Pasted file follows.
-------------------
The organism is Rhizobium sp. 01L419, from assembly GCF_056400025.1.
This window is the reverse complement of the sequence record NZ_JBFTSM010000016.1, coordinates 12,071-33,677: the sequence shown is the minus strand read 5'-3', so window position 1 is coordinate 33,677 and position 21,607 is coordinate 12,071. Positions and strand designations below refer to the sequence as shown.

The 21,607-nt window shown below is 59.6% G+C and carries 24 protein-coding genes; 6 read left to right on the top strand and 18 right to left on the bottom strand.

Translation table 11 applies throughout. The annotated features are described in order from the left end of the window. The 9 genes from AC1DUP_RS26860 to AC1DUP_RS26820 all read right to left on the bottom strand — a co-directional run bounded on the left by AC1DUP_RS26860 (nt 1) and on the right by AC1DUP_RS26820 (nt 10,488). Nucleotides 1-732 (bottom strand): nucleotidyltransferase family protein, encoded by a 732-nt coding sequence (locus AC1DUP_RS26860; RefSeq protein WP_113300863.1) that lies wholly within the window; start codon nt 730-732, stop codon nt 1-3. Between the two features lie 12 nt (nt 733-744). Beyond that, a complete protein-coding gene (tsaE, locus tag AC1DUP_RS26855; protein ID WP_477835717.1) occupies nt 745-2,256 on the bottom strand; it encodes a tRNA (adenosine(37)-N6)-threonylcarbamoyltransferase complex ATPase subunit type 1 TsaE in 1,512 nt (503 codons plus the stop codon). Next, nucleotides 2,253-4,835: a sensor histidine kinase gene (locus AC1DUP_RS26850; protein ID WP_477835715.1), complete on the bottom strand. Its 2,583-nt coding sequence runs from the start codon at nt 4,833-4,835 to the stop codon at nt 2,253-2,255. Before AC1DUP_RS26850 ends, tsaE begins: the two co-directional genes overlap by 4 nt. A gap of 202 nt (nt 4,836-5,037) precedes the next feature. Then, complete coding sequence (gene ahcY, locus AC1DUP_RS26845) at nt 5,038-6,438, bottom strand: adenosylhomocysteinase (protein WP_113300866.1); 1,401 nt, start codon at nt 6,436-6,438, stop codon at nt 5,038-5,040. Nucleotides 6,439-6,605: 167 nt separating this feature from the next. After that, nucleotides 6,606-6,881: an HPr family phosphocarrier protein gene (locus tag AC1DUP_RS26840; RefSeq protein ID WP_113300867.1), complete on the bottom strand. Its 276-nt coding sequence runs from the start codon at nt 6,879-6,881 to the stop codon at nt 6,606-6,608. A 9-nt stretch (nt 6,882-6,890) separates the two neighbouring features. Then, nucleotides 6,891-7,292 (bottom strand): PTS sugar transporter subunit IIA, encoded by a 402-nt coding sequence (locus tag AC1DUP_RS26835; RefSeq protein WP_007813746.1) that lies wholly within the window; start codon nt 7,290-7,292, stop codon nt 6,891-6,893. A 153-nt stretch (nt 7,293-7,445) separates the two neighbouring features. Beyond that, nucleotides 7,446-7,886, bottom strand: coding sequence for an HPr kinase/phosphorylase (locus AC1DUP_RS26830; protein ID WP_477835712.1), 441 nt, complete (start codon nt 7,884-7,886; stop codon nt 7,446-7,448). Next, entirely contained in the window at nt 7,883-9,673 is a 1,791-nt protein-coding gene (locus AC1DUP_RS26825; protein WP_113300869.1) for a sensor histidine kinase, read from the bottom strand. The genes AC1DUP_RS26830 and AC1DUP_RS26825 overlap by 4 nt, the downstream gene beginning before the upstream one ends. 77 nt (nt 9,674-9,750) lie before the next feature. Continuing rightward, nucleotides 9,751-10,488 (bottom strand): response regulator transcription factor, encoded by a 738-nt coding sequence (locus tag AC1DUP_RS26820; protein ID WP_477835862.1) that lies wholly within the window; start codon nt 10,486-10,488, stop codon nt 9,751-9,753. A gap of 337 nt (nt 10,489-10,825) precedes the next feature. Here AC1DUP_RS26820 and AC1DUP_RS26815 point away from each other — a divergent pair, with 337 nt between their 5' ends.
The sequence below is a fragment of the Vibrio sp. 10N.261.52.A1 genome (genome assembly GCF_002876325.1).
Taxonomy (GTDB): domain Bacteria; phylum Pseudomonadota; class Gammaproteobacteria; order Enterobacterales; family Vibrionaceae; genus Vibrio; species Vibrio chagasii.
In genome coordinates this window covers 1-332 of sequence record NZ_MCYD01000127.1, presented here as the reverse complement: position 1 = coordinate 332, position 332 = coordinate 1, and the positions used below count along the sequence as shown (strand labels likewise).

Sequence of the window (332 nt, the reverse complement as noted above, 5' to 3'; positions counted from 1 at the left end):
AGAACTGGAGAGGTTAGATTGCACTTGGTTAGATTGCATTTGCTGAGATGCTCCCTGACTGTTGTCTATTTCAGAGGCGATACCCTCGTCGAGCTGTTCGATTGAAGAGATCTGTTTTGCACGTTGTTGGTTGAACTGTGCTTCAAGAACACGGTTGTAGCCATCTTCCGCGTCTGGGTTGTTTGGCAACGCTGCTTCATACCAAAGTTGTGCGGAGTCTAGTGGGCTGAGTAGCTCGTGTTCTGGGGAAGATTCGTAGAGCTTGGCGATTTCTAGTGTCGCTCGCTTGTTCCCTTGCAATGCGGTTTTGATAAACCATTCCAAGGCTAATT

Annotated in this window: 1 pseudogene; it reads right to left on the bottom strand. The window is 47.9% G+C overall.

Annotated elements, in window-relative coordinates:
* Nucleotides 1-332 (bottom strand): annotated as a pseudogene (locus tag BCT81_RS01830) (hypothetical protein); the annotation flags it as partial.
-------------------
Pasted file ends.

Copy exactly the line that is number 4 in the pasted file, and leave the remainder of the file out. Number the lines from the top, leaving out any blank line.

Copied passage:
Translation table 11 applies throughout. The annotated features are described in order from the left end of the window. The 9 genes from AC1DUP_RS26860 to AC1DUP_RS26820 all read right to left on the bottom strand — a co-directional run bounded on the left by AC1DUP_RS26860 (nt 1) and on the right by AC1DUP_RS26820 (nt 10,488). Nucleotides 1-732 (bottom strand): nucleotidyltransferase family protein, encoded by a 732-nt coding sequence (locus AC1DUP_RS26860; RefSeq protein WP_113300863.1) that lies wholly within the window; start codon nt 730-732, stop codon nt 1-3. Between the two features lie 12 nt (nt 733-744). Beyond that, a complete protein-coding gene (tsaE, locus tag AC1DUP_RS26855; protein ID WP_477835717.1) occupies nt 745-2,256 on the bottom strand; it encodes a tRNA (adenosine(37)-N6)-threonylcarbamoyltransferase complex ATPase subunit type 1 TsaE in 1,512 nt (503 codons plus the stop codon). Next, nucleotides 2,253-4,835: a sensor histidine kinase gene (locus AC1DUP_RS26850; protein ID WP_477835715.1), complete on the bottom strand. Its 2,583-nt coding sequence runs from the start codon at nt 4,833-4,835 to the stop codon at nt 2,253-2,255. Before AC1DUP_RS26850 ends, tsaE begins: the two co-directional genes overlap by 4 nt. A gap of 202 nt (nt 4,836-5,037) precedes the next feature. Then, complete coding sequence (gene ahcY, locus AC1DUP_RS26845) at nt 5,038-6,438, bottom strand: adenosylhomocysteinase (protein WP_113300866.1); 1,401 nt, start codon at nt 6,436-6,438, stop codon at nt 5,038-5,040. Nucleotides 6,439-6,605: 167 nt separating this feature from the next. After that, nucleotides 6,606-6,881: an HPr family phosphocarrier protein gene (locus tag AC1DUP_RS26840; RefSeq protein ID WP_113300867.1), complete on the bottom strand. Its 276-nt coding sequence runs from the start codon at nt 6,879-6,881 to the stop codon at nt 6,606-6,608. A 9-nt stretch (nt 6,882-6,890) separates the two neighbouring features. Then, nucleotides 6,891-7,292 (bottom strand): PTS sugar transporter subunit IIA, encoded by a 402-nt coding sequence (locus tag AC1DUP_RS26835; RefSeq protein WP_007813746.1) that lies wholly within the window; start codon nt 7,290-7,292, stop codon nt 6,891-6,893. A 153-nt stretch (nt 7,293-7,445) separates the two neighbouring features. Beyond that, nucleotides 7,446-7,886, bottom strand: coding sequence for an HPr kinase/phosphorylase (locus AC1DUP_RS26830; protein ID WP_477835712.1), 441 nt, complete (start codon nt 7,884-7,886; stop codon nt 7,446-7,448). Next, entirely contained in the window at nt 7,883-9,673 is a 1,791-nt protein-coding gene (locus AC1DUP_RS26825; protein WP_113300869.1) for a sensor histidine kinase, read from the bottom strand. The genes AC1DUP_RS26830 and AC1DUP_RS26825 overlap by 4 nt, the downstream gene beginning before the upstream one ends. 77 nt (nt 9,674-9,750) lie before the next feature. Continuing rightward, nucleotides 9,751-10,488 (bottom strand): response regulator transcription factor, encoded by a 738-nt coding sequence (locus tag AC1DUP_RS26820; protein ID WP_477835862.1) that lies wholly within the window; start codon nt 10,486-10,488, stop codon nt 9,751-9,753. A gap of 337 nt (nt 10,489-10,825) precedes the next feature. Here AC1DUP_RS26820 and AC1DUP_RS26815 point away from each other — a divergent pair, with 337 nt between their 5' ends.